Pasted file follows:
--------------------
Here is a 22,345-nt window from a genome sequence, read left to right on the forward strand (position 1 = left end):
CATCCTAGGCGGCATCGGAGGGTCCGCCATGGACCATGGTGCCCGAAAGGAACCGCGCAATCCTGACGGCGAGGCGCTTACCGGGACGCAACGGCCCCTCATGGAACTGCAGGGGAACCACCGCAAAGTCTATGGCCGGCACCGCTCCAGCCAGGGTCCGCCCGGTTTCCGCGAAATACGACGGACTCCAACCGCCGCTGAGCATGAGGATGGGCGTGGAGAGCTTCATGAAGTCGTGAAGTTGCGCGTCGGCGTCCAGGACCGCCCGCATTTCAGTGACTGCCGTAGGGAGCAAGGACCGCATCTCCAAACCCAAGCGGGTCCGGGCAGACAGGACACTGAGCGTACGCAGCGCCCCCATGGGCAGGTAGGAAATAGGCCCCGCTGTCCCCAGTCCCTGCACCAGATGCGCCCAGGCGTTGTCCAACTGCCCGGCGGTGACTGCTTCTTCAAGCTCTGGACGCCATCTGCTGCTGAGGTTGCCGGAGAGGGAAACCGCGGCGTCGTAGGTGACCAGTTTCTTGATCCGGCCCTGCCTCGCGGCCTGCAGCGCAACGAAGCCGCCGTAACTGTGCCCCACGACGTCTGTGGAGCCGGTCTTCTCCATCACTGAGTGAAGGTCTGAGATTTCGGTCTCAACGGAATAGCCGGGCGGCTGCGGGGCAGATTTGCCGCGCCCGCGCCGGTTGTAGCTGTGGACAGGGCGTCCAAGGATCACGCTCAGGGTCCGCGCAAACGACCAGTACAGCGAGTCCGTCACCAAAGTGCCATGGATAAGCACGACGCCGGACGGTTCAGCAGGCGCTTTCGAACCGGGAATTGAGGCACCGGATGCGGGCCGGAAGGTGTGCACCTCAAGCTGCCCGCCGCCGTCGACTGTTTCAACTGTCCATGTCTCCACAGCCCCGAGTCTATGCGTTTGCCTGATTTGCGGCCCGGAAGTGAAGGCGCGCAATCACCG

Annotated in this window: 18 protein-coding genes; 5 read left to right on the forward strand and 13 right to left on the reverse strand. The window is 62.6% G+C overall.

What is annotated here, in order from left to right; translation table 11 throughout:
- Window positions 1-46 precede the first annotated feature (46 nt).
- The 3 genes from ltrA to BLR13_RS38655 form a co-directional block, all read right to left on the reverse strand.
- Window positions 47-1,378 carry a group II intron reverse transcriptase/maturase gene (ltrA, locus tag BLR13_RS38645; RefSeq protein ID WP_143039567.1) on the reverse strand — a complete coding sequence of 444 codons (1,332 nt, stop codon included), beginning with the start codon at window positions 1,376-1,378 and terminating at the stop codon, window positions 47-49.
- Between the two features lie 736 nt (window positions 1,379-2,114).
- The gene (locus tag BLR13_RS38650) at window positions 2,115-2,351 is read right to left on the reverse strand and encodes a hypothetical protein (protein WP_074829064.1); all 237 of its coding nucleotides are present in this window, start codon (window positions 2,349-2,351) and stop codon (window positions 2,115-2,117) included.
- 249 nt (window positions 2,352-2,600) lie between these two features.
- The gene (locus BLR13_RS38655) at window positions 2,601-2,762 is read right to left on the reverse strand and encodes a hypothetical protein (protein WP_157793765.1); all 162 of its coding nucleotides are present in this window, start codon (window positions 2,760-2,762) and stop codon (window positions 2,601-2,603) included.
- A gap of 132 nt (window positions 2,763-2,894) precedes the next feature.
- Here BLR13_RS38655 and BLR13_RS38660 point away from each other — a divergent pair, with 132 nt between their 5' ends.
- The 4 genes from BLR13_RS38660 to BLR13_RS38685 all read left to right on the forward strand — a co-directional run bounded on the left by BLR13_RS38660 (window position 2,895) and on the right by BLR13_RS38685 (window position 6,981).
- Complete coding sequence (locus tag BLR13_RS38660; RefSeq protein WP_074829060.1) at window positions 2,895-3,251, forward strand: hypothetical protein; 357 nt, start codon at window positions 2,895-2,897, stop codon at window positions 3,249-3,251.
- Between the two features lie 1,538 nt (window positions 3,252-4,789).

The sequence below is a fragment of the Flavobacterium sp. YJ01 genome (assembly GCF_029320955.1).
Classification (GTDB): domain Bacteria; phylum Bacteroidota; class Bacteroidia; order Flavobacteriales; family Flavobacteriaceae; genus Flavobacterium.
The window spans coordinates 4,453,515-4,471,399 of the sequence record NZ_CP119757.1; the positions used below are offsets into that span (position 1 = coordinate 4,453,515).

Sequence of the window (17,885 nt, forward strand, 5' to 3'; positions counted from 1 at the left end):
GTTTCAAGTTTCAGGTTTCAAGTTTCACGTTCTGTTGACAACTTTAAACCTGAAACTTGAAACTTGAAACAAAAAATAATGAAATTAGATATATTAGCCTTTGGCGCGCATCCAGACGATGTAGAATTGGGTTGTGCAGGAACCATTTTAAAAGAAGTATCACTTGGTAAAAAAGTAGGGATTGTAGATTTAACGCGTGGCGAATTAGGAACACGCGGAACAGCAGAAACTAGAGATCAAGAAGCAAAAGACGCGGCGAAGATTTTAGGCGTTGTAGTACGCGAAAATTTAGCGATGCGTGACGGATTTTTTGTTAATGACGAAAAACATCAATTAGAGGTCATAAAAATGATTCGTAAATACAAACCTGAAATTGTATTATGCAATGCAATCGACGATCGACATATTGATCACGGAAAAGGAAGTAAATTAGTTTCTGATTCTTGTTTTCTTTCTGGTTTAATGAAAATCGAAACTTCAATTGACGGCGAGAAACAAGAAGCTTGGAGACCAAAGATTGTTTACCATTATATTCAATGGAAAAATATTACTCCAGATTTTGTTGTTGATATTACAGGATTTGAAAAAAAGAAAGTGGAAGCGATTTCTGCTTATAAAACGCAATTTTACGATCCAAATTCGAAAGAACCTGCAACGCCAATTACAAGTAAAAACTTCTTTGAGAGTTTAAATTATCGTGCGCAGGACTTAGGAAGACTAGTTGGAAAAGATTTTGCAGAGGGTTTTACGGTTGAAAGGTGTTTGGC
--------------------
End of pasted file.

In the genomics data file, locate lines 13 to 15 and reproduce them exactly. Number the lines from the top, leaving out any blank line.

- Here BLR13_RS38655 and BLR13_RS38660 point away from each other — a divergent pair, with 132 nt between their 5' ends.
- The 4 genes from BLR13_RS38660 to BLR13_RS38685 all read left to right on the forward strand — a co-directional run bounded on the left by BLR13_RS38660 (window position 2,895) and on the right by BLR13_RS38685 (window position 6,981).
- Complete coding sequence (locus tag BLR13_RS38660; RefSeq protein WP_074829060.1) at window positions 2,895-3,251, forward strand: hypothetical protein; 357 nt, start codon at window positions 2,895-2,897, stop codon at window positions 3,249-3,251.